Stanislav Shmulevich, the student at New York’s Pace University arrested for desecrating a stolen Koran, probably did not realize he was committing a felony hate crime. There is after all no statute criminalizing the desecration of the U.S. flag, the Torah, or the Bible. New York’s galleries are filled with defiled and despoiled Christian symbols that are considered by critics to be ingenious works of art. Perhaps on his way to class Shmulevich admired some of these works. Perhaps he did not consider his desecration of the holy Koran an example of protected free expression so much as a clever bit of conceptual art. Besides, Shmulevich, a Ukrainian immigrant, was now in America, a nation that boasted of its separation of church of state and long tradition of free speech. Indeed, the 22-year-old student was at first arrested for misdemeanor vandalism, and it was not until the application of significant pressure (some might say intimidation) from Islamic groups that the charge was upped to a hate crime.
Ignorance of the law, however, is no excuse, even when such statutes are applied or prosecuted arbitrarily. In the case of hate crimes, the rule of thumb seems to be that what is a crime for one group is protected speech for another. The difficulty is determining whether you are “one” or “another.” As Jacob Sullum writes: hate crime statutes treat “perpetrators of the same crime differently because they hold different beliefs.”
Allow me to clarify the rules.
It is not a crime to desecrate Christian symbols, but it is a crime to desecrate other religious symbols, unless you are a Muslim desecrating Jewish symbols which is not a crime, but protected “speech.”
While it is no crime to desecrate the American flag, it would be (in New York, at least) a crime to desecrate the flag of an Islamic country. The Saudi flag bears the Islamic declaration of faith “I testify that there is no god but Allah, and Muhammad is his messenger,” a reminder that in Arab countries church and state are inseparable. Burn a Saudi flag and you will not only get tossed in a New York slammer in a New York minute, you will be starting an international incident and worldwide jihad that would make the second intifada look like a tiff over who rides shotgun.
The New York statute reads in part: “A person commits a hate crime when he or she commits a specified offense and…intentionally commits the act or acts constituting the offense…because of a belief or perception regarding the…
…religion [or] religious practice…of a person, regardless of whether the belief or perception is correct.”
Hate crimes legislation, created by timid, cowardly, and pressure-group-influenced legislators, therefore coopts and renders null and void the freedom of expression clause of the First Amendment, which was designed by courageous legislators, true revolutionaries who had put their necks on the line to protect the criticism of religion.
But it is not hate crime statutes that prevent many Westerners from criticizing Islam, rather it is intimidation. As Christopher Hitchens has said, dumping the Koran in the toilet is not intimidation. Supporting the assassination of Salman Rushdie is. The former offends Muslim lobbying groups like the Council of Islamic-American Relations. The latter does not. It was intimidation by radical Muslims that prevented Western TV stations and newspapers from showing the very newsworthy Danish newspaper cartoons of a few years ago, though the media pretended their decisions were based on a reluctance to give offense. CNN admitted as much when it said it declined to show the cartoons because it did not want to put journalists in its foreign bureaus at risk. Such intimidation is not solely limited to Islam. You may recall that Seinfeld episode a few years back when Kramer accidentally set alight a Puerto Rican flag, then tried to put out the flames by stomping on it? That episode caused such consternation among Puerto Rican-Americans that NBC never again aired that particular show, and it is seldom seen in syndication. And Puerto Rico is part of the U.S.!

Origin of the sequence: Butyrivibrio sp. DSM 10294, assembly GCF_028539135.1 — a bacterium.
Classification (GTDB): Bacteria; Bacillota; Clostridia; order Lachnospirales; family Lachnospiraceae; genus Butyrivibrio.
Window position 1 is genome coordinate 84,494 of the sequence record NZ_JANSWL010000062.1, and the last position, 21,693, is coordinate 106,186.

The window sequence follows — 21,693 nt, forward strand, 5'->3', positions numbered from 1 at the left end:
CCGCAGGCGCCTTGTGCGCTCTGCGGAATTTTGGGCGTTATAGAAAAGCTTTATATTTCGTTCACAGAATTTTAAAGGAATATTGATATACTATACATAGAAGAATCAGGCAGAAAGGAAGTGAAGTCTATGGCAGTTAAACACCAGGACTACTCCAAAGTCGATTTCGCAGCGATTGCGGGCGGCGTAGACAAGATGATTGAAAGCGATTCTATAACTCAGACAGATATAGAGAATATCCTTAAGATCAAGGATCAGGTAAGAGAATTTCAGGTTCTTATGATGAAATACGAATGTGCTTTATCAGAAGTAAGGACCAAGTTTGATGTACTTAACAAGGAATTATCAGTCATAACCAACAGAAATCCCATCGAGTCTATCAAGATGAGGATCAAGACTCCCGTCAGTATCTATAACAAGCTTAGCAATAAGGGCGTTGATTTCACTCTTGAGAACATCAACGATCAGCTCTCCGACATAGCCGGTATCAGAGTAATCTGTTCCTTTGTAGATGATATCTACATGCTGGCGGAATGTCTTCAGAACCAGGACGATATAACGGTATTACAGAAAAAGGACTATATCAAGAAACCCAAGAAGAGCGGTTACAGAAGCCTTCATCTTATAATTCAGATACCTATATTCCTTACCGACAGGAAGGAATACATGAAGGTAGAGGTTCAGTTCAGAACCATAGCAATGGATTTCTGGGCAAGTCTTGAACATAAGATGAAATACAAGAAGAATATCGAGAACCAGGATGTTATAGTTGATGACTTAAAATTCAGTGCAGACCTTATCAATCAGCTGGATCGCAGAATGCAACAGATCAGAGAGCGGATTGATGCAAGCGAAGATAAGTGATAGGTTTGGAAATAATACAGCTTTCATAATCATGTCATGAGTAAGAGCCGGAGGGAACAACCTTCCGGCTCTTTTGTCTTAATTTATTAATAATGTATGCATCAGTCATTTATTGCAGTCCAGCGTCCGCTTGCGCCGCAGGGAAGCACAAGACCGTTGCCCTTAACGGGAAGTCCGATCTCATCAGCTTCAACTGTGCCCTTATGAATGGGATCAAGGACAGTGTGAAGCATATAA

THE IMMEDIATE DIFFICULTY with New York’s case is that Shmulevich did not commit his act against “a person” but “an ideology.” There were no witnesses to his “illegal” actions. He was apprehended only after he was observed pilfering the holy books by the university’s ubiquitous security cameras. Besides, if Shmulevich had really insulted Muslims he would have been prosecuted under the Fighting Words Doctrine, which criminalizes “insulting or ‘fighting words,’ those that by their very utterance inflict injury or tend to incite an immediate breach of the peace.” But Shmulevich was not accused of violating the doctrine, doubtless because the U.S. Supreme Court has held that mere offensiveness does not qualify as “fighting words,” which makes sense or people like me would pretty much get arrested every time we opened our mouths or wrote a column.
Shmulevich told his captors that he had tossed the Koran in the can following a row with Muslim students. His actions were then a reaction to something the Muslim students had said. What is unclear. Perhaps it was something about infidel Christians. Whatever it was, Shmulevich seems to have found it hateful or insulting. One wonders why he did not contact the authorities and have the Muslim students charged with a hate crime. On second thought, it is fairly obvious why. The authorities would have laughed in his face and told him to get a life, something they would never have said to the Muslim students.
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